Taking Shelter in Time
“While previous research has suggested long naps could be an early symptom of Alzheimer’s disease, other work has revealed that a brief doze can improve people’s ability to learn.” Reading this morning’s headline, 20.6.23, I put it away in my bulging file marked, “How to Live Forever”. Geriatric medical know-how has become another of our cumbrous responsibilities and like all obligations has to be kept at arm’s length with a nip of cynicism. Everybody, like it or not, has become a specialist in old age, a geriatrician, ugh.
The Bulgarian writer Georgi Gospodinov, though still in his green fifties, took the task on with a proliferating grandeur in his novel, Time Shelter, written in 2020. The English translation by Angela Rodel has won the Booker International Prize (Weidenfeld & Nicolson, 302 pages, 2022). Gospodinov’s inspiration was clear on page 69:
“Everyone was getting older….Alzheimer’s, or more generally memory loss, had turned into the most quickly spreading disease in the world. According to the statistics, every three seconds someone in the world developed dementia. Registered cases had surpassed fifty million—in thirty years they would triple. Given lengthening life spans, this was inevitable.”
However, the therapy Gospodinov offers strays from neuroscience into the labyrinth of fantasy fiction. Writing in the first person, he invents an associate, one Gaustine, who is absorbed in a crusade to ward off memory loss. The two of them launch a vast scheme to restore memory to those who have lost it. The plan is to plunge the afflicted into a recreated scene of their earlier life. A replica of their first nursery, love affair or divorce court will, it’s hoped, set their synapses aglow again.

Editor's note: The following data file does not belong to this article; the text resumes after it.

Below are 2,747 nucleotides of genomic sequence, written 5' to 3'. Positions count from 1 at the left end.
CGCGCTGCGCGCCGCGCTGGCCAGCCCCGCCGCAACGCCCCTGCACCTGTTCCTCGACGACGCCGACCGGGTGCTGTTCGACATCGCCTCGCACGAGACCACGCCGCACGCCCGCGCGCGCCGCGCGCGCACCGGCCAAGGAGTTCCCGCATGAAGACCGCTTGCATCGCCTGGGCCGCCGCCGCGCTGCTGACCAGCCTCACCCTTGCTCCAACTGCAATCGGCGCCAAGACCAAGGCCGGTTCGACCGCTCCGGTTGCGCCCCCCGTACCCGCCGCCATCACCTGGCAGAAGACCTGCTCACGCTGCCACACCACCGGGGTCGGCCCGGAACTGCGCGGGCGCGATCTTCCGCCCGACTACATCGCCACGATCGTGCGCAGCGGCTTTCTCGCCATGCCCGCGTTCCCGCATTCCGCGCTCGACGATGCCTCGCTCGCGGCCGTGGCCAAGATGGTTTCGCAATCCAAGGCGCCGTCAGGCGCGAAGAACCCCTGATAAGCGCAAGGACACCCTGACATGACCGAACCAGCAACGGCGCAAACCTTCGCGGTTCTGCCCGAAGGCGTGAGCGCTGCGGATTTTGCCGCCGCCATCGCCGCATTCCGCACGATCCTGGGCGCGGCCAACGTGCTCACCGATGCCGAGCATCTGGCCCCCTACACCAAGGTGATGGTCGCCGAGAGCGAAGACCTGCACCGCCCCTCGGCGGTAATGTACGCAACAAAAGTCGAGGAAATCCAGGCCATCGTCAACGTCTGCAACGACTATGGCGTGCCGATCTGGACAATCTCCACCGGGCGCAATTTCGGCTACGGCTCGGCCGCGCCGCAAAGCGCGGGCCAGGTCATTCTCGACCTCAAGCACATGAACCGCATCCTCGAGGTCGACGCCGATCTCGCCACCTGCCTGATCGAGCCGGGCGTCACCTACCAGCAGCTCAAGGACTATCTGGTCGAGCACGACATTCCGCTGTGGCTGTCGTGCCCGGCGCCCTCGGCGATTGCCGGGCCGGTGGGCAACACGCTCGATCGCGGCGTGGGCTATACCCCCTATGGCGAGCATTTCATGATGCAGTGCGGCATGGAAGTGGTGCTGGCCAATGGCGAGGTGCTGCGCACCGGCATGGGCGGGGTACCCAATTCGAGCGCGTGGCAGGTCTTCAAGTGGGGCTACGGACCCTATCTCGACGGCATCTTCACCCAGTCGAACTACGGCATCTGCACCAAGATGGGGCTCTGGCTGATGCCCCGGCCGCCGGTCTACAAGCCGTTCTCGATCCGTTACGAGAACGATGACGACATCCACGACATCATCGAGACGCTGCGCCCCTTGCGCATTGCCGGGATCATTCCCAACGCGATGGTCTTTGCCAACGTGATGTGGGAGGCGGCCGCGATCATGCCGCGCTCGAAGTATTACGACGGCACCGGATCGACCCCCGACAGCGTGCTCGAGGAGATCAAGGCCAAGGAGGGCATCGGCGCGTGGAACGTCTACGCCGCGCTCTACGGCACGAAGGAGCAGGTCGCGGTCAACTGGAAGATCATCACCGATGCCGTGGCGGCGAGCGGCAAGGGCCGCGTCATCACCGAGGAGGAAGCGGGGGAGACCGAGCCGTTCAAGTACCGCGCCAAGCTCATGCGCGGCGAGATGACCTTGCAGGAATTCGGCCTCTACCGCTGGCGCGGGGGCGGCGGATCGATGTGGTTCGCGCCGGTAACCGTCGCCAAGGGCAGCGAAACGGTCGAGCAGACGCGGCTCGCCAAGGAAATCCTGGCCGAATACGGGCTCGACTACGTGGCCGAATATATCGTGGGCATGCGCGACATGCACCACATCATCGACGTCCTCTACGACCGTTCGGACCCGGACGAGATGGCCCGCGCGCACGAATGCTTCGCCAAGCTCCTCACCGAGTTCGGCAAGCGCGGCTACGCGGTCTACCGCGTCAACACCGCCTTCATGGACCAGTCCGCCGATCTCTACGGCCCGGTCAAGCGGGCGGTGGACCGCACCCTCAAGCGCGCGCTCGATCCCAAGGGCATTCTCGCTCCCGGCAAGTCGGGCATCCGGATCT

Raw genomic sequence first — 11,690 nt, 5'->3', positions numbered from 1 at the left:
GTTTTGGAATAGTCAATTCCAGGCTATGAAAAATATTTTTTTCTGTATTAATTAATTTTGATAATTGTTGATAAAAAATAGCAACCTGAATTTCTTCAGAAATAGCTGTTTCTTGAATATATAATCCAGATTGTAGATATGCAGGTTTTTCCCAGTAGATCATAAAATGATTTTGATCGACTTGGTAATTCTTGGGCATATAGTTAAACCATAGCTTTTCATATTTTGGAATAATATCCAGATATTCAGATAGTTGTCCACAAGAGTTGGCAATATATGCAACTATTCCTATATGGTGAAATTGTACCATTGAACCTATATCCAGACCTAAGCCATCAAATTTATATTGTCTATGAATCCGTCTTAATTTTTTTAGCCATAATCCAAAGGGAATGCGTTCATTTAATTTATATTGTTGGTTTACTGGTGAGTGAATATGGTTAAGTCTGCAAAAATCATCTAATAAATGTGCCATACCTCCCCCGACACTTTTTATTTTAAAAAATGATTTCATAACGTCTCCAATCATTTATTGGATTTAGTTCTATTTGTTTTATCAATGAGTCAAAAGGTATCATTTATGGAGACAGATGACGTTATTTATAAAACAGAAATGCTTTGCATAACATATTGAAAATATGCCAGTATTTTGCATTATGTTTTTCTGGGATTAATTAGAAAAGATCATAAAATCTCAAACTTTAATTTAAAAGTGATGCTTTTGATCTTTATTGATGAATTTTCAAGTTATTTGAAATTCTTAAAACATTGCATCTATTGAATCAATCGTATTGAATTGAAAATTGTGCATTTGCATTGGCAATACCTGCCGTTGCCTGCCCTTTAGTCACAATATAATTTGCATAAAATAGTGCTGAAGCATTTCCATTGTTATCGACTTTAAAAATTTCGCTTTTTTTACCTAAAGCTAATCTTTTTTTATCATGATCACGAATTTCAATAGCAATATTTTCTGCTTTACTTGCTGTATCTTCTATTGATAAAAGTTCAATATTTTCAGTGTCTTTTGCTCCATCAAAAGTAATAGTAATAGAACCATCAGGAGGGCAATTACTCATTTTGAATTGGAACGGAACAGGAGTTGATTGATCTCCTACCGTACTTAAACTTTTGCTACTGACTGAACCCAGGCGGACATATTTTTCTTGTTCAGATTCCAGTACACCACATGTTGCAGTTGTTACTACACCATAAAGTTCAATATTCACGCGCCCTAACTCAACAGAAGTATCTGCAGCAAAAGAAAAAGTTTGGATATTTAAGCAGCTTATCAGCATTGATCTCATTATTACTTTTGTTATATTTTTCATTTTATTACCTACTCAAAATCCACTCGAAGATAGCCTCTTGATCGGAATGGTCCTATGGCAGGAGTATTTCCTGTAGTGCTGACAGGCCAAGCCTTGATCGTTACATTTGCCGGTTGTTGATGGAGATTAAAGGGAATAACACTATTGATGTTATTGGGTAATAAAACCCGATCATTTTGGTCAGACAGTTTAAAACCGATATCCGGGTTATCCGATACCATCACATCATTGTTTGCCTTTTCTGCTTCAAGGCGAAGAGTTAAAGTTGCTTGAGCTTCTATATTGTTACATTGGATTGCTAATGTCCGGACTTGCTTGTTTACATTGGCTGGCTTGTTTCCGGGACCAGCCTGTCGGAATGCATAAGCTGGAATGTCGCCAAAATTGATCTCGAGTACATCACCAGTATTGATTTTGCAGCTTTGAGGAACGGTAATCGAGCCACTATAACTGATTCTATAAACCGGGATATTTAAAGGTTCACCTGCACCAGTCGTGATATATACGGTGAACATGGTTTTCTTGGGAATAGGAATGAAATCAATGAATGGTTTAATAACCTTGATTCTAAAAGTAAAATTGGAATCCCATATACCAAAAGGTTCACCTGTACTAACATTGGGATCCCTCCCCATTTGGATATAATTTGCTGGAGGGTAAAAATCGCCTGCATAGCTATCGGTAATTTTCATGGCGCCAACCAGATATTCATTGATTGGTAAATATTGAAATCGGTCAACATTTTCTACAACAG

Gospodinov is not a writer chary of words, invention or asides. He and his double or wilder self drive the scheme like a juggernaut through a distraught Third Millennium. Beginning as congenial, fireside medication, it becomes a network of clinics, a major business enterprise, and finally a restoration of entire historical periods that, going wrong, ends in universal upheaval. It’s an intriguing conceit. Readers with a taste for what-if fantasy will have a fine ride following through to the apocalypse. The more sober-sided might feel that a dose of memory loss might have been preferable to crashing civilization. Everyone will congratulate Gospodinov on the vitality of his anxiety and the breakthrough for Bulgarian letters that his Booker prize signals.